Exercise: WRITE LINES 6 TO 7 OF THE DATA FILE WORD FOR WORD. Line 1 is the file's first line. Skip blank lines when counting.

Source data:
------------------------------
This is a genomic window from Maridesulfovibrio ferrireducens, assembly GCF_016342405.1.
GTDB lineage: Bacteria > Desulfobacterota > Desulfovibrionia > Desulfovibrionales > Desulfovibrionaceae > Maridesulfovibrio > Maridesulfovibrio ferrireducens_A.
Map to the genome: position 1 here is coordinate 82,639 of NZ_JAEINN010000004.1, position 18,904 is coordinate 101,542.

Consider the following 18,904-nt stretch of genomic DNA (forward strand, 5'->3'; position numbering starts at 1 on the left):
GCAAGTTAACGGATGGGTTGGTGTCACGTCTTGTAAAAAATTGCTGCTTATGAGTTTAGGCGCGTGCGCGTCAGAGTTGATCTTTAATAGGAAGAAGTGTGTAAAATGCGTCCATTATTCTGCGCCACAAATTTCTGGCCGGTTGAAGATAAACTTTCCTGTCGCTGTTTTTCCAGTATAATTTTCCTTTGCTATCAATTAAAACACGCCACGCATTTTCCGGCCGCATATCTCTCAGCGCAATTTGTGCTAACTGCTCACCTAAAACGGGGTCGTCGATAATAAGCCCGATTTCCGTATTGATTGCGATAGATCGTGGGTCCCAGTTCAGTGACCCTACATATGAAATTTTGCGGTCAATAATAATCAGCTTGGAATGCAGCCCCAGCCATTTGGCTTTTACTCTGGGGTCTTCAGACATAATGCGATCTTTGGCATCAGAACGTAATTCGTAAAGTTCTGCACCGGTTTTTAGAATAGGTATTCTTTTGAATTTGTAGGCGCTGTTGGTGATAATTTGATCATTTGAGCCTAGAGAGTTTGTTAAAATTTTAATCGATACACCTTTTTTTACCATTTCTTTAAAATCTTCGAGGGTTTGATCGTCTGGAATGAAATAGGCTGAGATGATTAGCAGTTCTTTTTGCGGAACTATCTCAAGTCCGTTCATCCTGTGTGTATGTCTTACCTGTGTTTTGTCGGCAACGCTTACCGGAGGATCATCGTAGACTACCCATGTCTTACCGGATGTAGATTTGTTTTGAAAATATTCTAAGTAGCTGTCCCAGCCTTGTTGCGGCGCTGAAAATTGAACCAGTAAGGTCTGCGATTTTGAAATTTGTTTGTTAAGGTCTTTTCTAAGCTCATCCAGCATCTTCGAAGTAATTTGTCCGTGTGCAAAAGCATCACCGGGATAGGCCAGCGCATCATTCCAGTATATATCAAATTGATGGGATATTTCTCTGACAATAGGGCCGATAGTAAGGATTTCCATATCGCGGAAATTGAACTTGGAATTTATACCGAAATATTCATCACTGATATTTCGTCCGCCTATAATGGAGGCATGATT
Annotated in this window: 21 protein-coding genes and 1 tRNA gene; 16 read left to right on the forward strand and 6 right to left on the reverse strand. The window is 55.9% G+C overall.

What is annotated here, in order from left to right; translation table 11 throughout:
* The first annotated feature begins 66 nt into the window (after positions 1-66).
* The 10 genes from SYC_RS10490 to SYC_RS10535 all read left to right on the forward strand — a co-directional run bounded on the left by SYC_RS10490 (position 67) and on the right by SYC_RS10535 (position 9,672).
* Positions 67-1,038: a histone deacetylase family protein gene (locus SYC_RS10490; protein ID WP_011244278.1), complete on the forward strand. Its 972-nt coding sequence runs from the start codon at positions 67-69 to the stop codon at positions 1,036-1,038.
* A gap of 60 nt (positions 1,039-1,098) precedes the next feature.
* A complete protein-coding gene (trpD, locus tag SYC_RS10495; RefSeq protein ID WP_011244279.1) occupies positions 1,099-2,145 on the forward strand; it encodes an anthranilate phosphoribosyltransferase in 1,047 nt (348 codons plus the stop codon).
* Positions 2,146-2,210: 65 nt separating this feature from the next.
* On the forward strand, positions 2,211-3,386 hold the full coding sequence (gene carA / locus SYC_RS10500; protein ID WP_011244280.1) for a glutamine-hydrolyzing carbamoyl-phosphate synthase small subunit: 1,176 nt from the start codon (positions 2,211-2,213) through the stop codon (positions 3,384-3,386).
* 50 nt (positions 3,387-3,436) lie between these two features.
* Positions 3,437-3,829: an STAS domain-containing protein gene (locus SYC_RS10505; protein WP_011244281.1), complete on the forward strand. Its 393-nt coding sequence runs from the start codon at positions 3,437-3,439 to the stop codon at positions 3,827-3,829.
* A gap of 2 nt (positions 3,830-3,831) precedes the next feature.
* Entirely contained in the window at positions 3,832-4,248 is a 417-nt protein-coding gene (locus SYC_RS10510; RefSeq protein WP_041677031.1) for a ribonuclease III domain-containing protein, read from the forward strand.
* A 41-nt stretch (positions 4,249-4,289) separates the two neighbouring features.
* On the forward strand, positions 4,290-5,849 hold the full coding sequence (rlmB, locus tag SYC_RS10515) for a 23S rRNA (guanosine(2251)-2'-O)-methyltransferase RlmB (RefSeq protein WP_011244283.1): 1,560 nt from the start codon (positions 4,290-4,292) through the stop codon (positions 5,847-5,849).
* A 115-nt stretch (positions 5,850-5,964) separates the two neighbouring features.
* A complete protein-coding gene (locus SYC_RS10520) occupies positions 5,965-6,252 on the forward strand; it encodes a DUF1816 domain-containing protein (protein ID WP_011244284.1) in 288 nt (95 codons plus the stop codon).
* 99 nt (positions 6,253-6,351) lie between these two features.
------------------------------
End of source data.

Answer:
Annotated in this window: 21 protein-coding genes and 1 tRNA gene; 16 read left to right on the forward strand and 6 right to left on the reverse strand. The window is 55.9% G+C overall.

What is annotated here, in order from left to right; translation table 11 throughout: